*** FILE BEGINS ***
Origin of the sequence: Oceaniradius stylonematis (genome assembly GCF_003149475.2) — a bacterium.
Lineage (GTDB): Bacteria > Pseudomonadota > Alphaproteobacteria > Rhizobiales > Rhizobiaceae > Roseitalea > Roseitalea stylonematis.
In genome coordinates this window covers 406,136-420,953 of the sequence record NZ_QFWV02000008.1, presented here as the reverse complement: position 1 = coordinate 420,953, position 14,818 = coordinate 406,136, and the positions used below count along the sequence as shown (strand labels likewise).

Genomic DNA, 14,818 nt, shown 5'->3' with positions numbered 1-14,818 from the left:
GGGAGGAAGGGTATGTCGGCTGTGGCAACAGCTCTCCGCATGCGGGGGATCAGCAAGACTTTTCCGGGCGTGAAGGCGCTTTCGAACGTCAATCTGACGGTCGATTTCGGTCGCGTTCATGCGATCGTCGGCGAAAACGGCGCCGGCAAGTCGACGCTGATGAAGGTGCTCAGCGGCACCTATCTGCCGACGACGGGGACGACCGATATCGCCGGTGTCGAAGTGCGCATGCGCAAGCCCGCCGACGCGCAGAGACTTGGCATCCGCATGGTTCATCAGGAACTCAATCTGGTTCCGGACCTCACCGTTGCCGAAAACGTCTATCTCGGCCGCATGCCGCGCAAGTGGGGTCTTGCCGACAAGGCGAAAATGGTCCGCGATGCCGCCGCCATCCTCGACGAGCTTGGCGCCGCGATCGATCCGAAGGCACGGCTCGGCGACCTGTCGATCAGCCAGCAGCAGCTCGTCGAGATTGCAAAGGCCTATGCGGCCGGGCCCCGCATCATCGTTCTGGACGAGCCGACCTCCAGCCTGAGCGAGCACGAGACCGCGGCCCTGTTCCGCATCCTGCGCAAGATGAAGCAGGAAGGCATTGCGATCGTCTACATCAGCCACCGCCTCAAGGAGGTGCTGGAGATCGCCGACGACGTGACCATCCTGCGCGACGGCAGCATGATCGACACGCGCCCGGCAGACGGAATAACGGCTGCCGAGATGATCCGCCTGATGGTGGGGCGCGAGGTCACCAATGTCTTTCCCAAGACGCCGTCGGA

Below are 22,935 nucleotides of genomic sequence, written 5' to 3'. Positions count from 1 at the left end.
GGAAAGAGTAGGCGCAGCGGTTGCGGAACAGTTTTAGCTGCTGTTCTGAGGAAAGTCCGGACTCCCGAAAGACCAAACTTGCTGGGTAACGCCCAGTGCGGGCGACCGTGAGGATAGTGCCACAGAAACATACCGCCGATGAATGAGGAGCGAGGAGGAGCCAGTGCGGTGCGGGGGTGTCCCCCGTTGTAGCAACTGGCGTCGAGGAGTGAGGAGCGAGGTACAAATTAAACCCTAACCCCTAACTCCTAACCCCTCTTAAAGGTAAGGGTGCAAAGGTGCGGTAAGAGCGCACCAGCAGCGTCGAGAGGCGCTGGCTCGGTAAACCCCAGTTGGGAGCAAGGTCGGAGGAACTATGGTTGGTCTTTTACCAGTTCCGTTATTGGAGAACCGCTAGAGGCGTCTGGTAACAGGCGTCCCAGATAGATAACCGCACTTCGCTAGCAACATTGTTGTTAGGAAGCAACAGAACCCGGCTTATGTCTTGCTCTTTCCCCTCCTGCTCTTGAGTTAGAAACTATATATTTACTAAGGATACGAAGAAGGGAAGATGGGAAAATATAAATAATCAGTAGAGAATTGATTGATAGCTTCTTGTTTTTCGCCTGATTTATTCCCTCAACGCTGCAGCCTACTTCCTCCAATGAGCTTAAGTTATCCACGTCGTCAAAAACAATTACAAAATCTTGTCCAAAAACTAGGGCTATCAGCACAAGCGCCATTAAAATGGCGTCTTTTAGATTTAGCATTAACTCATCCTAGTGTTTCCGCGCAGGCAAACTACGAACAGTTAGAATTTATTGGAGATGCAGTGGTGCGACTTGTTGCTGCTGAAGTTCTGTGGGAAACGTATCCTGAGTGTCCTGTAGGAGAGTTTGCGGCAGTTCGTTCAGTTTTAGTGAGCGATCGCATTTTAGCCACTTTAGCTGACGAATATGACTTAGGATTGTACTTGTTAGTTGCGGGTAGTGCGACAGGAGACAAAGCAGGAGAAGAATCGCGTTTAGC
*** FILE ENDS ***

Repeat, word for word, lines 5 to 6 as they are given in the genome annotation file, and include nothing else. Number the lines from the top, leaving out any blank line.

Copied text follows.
GGGAGGAAGGGTATGTCGGCTGTGGCAACAGCTCTCCGCATGCGGGGGATCAGCAAGACTTTTCCGGGCGTGAAGGCGCTTTCGAACGTCAATCTGACGGTCGATTTCGGTCGCGTTCATGCGATCGTCGGCGAAAACGGCGCCGGCAAGTCGACGCTGATGAAGGTGCTCAGCGGCACCTATCTGCCGACGACGGGGACGACCGATATCGCCGGTGTCGAAGTGCGCATGCGCAAGCCCGCCGACGCGCAGAGACTTGGCATCCGCATGGTTCATCAGGAACTCAATCTGGTTCCGGACCTCACCGTTGCCGAAAACGTCTATCTCGGCCGCATGCCGCGCAAGTGGGGTCTTGCCGACAAGGCGAAAATGGTCCGCGATGCCGCCGCCATCCTCGACGAGCTTGGCGCCGCGATCGATCCGAAGGCACGGCTCGGCGACCTGTCGATCAGCCAGCAGCAGCTCGTCGAGATTGCAAAGGCCTATGCGGCCGGGCCCCGCATCATCGTTCTGGACGAGCCGACCTCCAGCCTGAGCGAGCACGAGACCGCGGCCCTGTTCCGCATCCTGCGCAAGATGAAGCAGGAAGGCATTGCGATCGTCTACATCAGCCACCGCCTCAAGGAGGTGCTGGAGATCGCCGACGACGTGACCATCCTGCGCGACGGCAGCATGATCGACACGCGCCCGGCAGACGGAATAACGGCTGCCGAGATGATCCGCCTGATGGTGGGGCGCGAGGTCACCAATGTCTTTCCCAAGACGCCGTCGGA

Below are 22,935 nucleotides of genomic sequence, written 5' to 3'. Positions count from 1 at the left end.